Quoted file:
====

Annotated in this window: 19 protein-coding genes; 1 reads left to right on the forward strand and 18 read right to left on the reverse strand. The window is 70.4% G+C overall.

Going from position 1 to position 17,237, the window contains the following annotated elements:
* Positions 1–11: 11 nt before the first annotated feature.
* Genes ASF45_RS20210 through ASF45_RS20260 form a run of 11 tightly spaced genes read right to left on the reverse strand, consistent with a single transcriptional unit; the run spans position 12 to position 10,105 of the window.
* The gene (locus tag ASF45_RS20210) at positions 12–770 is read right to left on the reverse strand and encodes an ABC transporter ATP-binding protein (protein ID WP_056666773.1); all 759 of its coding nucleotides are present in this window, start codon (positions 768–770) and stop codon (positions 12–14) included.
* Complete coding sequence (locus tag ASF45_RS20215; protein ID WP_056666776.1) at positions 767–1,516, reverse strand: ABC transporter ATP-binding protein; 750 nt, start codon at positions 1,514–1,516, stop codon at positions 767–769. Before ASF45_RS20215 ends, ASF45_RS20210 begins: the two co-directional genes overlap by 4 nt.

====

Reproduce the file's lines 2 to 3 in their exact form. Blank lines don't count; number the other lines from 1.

Going from position 1 to position 17,237, the window contains the following annotated elements:
* Positions 1–11: 11 nt before the first annotated feature.